As the mayor of Pismo Beach, I would like to clarify information regarding the recent bluff preservation projects in our city.
There seems to be confusion about the manner in which the city moved forward with these projects and the specific communications made with the California Coastal Commission staff.
The Coastal Commission has certified the local coastal plan under which the city of Pismo Beach operates. Certification specifically enables the city to issue emergency permits within city jurisdiction.
Like all cities, Pismo Beach has the responsibility to protect the health and safety of its citizens. That includes constant watchfulness regarding bluffs, sewer and other systems at risk.
Taking our duties seriously, the city has been aware of the continuous and increasingly dangerous deterioration of the Vista Del Mar bluff site. Thousands of gallons of raw sewage reaching the ocean is a threat to both human and animal life. The resulting loss of sewer service to hundreds of residents is unacceptable.
The project completed at the Vista Del Mar site has protected the sewage lift station, stabilized the public beach access stairs and improved the storm drain. The removal of the old storm drain increased the size of the public beach, as well. This was done under the city’s emergency powers and completed in a manner that leaves the appearance of the bluff unspoiled.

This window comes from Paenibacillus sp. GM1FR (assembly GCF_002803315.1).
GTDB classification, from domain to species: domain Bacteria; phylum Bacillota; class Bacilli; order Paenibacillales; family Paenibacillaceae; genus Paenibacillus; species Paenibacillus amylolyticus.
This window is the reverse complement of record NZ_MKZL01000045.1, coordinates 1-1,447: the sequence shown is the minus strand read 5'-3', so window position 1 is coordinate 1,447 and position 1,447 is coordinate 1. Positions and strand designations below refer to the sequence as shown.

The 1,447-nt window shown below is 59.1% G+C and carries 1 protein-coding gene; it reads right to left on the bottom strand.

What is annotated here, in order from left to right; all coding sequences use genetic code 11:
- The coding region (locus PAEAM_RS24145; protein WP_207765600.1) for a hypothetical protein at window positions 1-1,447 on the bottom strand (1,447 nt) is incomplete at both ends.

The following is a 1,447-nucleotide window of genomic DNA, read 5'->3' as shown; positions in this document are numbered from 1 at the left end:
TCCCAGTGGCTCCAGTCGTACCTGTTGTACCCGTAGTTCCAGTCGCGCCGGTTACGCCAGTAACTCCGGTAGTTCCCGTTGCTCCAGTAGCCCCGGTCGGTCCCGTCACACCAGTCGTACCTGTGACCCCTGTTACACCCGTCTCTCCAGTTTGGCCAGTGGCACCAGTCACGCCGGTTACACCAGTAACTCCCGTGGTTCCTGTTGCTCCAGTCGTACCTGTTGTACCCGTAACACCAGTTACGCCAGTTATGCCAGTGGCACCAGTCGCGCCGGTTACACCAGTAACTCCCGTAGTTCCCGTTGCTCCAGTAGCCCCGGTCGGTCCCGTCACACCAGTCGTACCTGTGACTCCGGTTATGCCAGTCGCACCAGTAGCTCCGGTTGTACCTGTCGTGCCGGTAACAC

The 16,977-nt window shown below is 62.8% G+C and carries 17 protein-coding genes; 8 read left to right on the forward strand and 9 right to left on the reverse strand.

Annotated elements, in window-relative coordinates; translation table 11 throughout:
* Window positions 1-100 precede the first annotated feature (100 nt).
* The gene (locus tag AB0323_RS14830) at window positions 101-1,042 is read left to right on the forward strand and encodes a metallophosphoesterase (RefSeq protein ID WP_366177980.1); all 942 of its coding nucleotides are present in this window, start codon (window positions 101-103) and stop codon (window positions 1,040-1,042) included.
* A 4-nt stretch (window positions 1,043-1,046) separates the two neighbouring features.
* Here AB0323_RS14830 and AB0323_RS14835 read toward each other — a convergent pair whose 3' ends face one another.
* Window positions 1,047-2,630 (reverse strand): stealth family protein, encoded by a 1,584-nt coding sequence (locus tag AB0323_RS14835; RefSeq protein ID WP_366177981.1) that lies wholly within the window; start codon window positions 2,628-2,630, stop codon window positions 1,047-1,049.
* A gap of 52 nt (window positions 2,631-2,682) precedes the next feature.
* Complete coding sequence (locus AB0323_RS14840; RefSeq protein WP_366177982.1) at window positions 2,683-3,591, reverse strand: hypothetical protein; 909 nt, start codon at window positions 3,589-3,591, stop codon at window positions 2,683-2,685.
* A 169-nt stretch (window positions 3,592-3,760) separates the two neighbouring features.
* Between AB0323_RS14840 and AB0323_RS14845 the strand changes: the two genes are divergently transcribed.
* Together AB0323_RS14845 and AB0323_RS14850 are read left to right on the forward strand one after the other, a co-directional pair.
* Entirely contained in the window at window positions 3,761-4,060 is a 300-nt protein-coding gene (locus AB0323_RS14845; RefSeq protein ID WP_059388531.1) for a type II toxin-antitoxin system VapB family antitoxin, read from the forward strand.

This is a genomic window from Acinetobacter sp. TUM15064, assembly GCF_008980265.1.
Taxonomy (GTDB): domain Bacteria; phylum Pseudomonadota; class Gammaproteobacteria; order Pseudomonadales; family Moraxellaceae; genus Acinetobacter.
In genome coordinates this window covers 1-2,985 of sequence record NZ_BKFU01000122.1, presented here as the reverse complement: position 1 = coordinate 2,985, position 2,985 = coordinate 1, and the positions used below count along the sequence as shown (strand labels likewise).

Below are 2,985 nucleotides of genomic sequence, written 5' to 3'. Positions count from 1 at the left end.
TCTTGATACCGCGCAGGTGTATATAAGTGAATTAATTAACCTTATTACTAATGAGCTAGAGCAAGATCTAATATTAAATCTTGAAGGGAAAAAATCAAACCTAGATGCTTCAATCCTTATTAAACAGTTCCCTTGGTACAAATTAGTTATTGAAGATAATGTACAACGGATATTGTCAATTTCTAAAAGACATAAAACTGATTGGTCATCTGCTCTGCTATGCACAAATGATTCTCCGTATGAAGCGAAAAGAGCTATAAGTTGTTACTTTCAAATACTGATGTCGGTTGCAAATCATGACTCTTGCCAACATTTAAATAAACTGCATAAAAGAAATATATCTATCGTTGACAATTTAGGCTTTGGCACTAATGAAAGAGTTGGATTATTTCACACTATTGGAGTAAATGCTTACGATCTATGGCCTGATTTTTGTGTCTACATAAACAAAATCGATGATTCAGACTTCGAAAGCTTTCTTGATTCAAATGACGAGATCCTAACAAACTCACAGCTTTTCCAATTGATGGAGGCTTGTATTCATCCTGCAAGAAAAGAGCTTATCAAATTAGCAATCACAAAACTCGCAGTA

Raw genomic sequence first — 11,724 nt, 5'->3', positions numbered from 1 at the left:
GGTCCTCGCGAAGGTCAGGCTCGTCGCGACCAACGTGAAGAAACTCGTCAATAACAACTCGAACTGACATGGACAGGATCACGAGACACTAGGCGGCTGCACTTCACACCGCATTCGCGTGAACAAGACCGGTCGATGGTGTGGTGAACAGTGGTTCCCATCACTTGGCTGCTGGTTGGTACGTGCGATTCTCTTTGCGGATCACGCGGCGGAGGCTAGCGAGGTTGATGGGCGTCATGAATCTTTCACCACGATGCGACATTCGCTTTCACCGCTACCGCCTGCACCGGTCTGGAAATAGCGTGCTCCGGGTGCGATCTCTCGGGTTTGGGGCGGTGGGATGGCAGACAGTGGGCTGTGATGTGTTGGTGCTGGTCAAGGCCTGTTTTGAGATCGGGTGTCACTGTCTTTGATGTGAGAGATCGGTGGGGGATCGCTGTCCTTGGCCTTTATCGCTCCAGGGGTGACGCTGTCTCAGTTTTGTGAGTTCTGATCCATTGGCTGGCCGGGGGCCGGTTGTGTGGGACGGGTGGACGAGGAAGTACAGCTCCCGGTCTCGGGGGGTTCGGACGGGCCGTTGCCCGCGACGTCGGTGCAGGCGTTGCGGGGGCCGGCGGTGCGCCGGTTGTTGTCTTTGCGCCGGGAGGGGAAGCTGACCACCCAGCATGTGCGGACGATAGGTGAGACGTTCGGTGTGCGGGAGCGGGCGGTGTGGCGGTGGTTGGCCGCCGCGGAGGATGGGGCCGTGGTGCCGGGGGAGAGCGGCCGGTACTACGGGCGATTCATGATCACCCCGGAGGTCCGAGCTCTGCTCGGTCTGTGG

Unfortunately, that wasn’t the only danger we faced.
Inspection along Ocean Boulevard discovered the existing crib wall literally holding up the road. The pedestrian path along Ocean Boulevard eroded long ago, making damage to sewer pipes and utility lines inevitable. With winter imminent, action was needed.
The emergency repairs were designed with the standards set forth in other projects approved by the Coastal Commission and were carried out with the commission’s full knowledge, including one Coastal Commission staff member making a site visit during project construction. Improvements included an aesthetically appealing seawall, an improved storm drain, and the replacement of a pedestrian access path along Ocean Boulevard.
For five years, the city has been working with the Coastal Commission and the Army Corps of Engineers to solve these threats. The Coastal Commission’s “solutions” were to move the lift stations and allow managed retreat. Those “solutions” would result in an estimated cost of $70 million, would have required the city to condemn residential properties in the area, and would allow Ocean Boulevard to fall into its watery namesake. The city’s response was more cost effective and better served our residents and visitors.
The completion of these projects was not only in accordance with the provisions of the Coastal Act, but also the Coastal Commission staff was kept informed at all stages.
Pismo Beach has and will continue to communicate and work with the Coastal Commission to preserve our beautiful coastline and its resources.
The brickbat given to our city included an admonition to “talk to each other” and the charge that the city doesn’t have the right to issue a permit. Neither fits the facts.
Shelly Higginbotham is the mayor of Pismo Beach.